5 Tips for innovating in the midst of change

Jen Bradbury Image Jen Bradbury | Jan 20, 2021

When COVID-19 struck last March, like so many others, my congregation immediately shifted to online ministry. Within a week of shutting our doors, my team had reconfigured our junior high and high school ministry for the virtual world.

Families initially responded with gratitude, thankful we were still providing content for their teenagers. But before long, it became apparent that if we wanted to actually engage our young people in meaningful ways, it wasn’t enough to merely transfer what we had been doing in person to an online space. Instead, we had to continue to innovate.

Almost a year into this pandemic, we’ve learned that innovation is rarely, if ever, a one-time thing. Actually it’s an ongoing process. With that in mind, here are 5 tips for innovating in the midst of change that we’ve learned during this pandemic.

1. Listen, listen, listen

We weren’t even two weeks into the pandemic when my team first heard the phrase “Zoom fatigue.” At that point, I felt it too. I was online all day, every day. By the time we got to our weekly youth group gatherings, I knew our young people were “zoomed out,” because I was too. Yet we also knew that Zooming was our safest option—the means that allowed the most young people to continue to participate in our ministry. So, rather than simply ignore the Zoom fatigue, we listened. We asked teenagers why they felt the way they did. We asked parents about their concerns regarding Zoom youth group. Doing so allowed us to empathize with young people and their families, which in turn helped us avoid defensiveness amid parents’ questions and even criticism. Understanding families’ “new normals” also motivated us to continue trying new things in order to best meet our teenagers right where they were at.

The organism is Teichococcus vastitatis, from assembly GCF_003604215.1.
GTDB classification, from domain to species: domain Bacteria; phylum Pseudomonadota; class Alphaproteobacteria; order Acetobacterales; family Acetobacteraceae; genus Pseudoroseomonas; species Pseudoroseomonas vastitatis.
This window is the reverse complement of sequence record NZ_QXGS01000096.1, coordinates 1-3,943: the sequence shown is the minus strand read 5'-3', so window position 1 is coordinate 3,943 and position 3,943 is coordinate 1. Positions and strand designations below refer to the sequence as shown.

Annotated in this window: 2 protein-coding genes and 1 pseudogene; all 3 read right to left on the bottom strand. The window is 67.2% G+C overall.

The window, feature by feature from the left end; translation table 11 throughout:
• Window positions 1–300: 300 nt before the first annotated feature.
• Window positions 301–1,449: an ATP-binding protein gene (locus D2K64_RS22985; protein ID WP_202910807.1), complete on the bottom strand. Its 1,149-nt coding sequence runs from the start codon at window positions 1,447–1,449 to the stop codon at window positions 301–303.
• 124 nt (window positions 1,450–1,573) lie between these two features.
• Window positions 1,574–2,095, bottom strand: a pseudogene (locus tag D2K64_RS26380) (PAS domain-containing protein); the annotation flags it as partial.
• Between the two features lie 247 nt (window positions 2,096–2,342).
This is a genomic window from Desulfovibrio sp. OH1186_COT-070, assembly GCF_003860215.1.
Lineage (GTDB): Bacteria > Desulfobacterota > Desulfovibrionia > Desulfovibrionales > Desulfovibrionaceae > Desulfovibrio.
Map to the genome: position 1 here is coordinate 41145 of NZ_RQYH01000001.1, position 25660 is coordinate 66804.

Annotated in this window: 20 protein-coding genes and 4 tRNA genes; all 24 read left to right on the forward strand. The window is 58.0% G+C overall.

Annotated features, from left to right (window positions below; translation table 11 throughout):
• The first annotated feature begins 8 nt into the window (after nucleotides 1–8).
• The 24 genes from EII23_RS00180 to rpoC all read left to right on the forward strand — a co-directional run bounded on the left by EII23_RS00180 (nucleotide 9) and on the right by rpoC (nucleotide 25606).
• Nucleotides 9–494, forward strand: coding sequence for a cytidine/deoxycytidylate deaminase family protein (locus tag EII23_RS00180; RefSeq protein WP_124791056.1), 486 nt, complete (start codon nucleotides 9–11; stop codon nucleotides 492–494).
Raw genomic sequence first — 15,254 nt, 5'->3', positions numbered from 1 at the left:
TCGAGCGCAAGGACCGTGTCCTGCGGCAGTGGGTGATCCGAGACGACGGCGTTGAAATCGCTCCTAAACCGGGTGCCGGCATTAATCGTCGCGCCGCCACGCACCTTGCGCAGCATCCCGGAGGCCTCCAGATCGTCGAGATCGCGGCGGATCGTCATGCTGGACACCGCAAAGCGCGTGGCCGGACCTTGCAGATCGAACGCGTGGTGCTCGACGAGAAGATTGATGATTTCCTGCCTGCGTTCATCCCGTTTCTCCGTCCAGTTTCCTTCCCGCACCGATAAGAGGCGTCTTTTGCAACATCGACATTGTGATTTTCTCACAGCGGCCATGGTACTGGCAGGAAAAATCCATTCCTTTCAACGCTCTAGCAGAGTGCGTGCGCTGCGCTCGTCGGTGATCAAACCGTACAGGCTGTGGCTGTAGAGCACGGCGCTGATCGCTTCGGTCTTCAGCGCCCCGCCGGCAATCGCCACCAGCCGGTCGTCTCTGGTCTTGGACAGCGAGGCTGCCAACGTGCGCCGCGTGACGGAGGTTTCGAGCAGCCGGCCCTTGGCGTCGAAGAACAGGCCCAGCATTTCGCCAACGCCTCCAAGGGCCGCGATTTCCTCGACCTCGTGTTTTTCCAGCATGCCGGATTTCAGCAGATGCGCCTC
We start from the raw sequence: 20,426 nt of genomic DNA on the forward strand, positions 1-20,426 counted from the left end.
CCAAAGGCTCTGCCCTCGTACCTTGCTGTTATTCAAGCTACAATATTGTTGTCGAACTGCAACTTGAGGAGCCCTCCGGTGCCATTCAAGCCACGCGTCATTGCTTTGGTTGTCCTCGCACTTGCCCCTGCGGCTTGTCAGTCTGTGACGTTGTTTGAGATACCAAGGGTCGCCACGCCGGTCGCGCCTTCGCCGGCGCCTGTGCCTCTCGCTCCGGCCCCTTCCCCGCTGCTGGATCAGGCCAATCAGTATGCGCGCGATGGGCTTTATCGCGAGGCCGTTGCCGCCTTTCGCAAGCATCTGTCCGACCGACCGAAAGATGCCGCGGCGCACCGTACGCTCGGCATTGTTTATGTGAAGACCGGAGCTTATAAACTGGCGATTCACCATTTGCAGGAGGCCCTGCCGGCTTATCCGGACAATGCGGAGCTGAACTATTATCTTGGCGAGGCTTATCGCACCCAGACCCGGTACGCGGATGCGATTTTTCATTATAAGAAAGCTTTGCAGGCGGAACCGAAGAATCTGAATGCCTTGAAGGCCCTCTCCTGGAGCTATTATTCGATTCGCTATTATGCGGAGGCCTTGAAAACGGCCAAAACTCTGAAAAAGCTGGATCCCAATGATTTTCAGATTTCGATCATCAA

2. Keep dreaming big

One of my biggest takeaways from participating in the Sticky Faith Innovation research project was to dream big. Every time my team thought we’d stumbled on something we wanted to experiment with, our coaches would challenge us, “How might you dream even bigger?” This prompt has continued to serve my team well as we’ve been forced to keep innovating this year. Each time someone has said, “I wish we could…” we’ve responded with, “Why can’t we?” or “How can we do that given our current reality and constraints?” Rather than wallow in our limitations, we’ve continued to imagine what could be—which has led to some truly creative solutions.

3. Let your constraints foster creativity

Like I mentioned earlier, when we tried to replicate in-person ministry online, it didn’t work particularly well for anyone. As time passed, we began embracing the constraints of Zoom (in the same way that an artist has to work within the edges of her canvas), which allowed us to actually become more creative. Today, our youth ministry—especially for our middle schoolers—looks very different than it did pre-pandemic. We’ve embraced the constraints of Zoom to create a ministry that I couldn’t have pictured a year ago … because this world simply didn’t exist then.

4. Experiment